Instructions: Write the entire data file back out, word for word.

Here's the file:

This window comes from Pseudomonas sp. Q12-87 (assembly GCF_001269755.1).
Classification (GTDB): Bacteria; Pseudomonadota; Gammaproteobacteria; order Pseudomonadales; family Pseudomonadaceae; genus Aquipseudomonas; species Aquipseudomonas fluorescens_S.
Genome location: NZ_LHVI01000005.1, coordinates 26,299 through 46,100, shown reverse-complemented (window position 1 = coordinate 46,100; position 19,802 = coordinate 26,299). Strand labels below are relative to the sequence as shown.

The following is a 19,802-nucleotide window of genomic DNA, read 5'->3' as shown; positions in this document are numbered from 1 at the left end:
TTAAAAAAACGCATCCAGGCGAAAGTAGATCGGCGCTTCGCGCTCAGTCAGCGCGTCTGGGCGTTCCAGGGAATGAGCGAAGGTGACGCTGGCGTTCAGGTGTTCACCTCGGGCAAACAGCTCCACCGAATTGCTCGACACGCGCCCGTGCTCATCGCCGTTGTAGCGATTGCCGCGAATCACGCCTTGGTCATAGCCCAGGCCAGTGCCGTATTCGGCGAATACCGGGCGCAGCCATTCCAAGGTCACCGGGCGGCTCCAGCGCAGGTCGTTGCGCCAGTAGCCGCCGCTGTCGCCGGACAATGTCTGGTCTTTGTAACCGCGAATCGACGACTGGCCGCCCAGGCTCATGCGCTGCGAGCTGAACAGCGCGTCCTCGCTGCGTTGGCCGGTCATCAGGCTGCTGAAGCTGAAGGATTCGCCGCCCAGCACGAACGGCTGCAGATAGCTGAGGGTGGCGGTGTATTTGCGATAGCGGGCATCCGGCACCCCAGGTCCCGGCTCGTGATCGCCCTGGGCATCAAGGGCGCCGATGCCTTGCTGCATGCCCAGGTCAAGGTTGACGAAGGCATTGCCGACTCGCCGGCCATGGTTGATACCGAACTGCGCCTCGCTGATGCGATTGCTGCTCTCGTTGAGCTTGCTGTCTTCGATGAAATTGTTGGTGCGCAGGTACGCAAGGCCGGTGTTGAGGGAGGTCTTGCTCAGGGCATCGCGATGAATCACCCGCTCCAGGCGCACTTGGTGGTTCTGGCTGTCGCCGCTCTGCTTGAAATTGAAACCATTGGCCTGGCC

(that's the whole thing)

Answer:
This window comes from Pseudomonas sp. Q12-87 (assembly GCF_001269755.1).
Classification (GTDB): Bacteria; Pseudomonadota; Gammaproteobacteria; order Pseudomonadales; family Pseudomonadaceae; genus Aquipseudomonas; species Aquipseudomonas fluorescens_S.
Genome location: NZ_LHVI01000005.1, coordinates 26,299 through 46,100, shown reverse-complemented (window position 1 = coordinate 46,100; position 19,802 = coordinate 26,299). Strand labels below are relative to the sequence as shown.

The following is a 19,802-nucleotide window of genomic DNA, read 5'->3' as shown; positions in this document are numbered from 1 at the left end:
TTAAAAAAACGCATCCAGGCGAAAGTAGATCGGCGCTTCGCGCTCAGTCAGCGCGTCTGGGCGTTCCAGGGAATGAGCGAAGGTGACGCTGGCGTTCAGGTGTTCACCTCGGGCAAACAGCTCCACCGAATTGCTCGACACGCGCCCGTGCTCATCGCCGTTGTAGCGATTGCCGCGAATCACGCCTTGGTCATAGCCCAGGCCAGTGCCGTATTCGGCGAATACCGGGCGCAGCCATTCCAAGGTCACCGGGCGGCTCCAGCGCAGGTCGTTGCGCCAGTAGCCGCCGCTGTCGCCGGACAATGTCTGGTCTTTGTAACCGCGAATCGACGACTGGCCGCCCAGGCTCATGCGCTGCGAGCTGAACAGCGCGTCCTCGCTGCGTTGGCCGGTCATCAGGCTGCTGAAGCTGAAGGATTCGCCGCCCAGCACGAACGGCTGCAGATAGCTGAGGGTGGCGGTGTATTTGCGATAGCGGGCATCCGGCACCCCAGGTCCCGGCTCGTGATCGCCCTGGGCATCAAGGGCGCCGATGCCTTGCTGCATGCCCAGGTCAAGGTTGACGAAGGCATTGCCGACTCGCCGGCCATGGTTGATACCGAACTGCGCCTCGCTGATGCGATTGCTGCTCTCGTTGAGCTTGCTGTCTTCGATGAAATTGTTGGTGCGCAGGTACGCAAGGCCGGTGTTGAGGGAGGTCTTGCTCAGGGCATCGCGATGAATCACCCGCTCCAGGCGCACTTGGTGGTTCTGGCTGTCGCCGCTCTGCTTGAAATTGAAACCATTGGCCTGGCC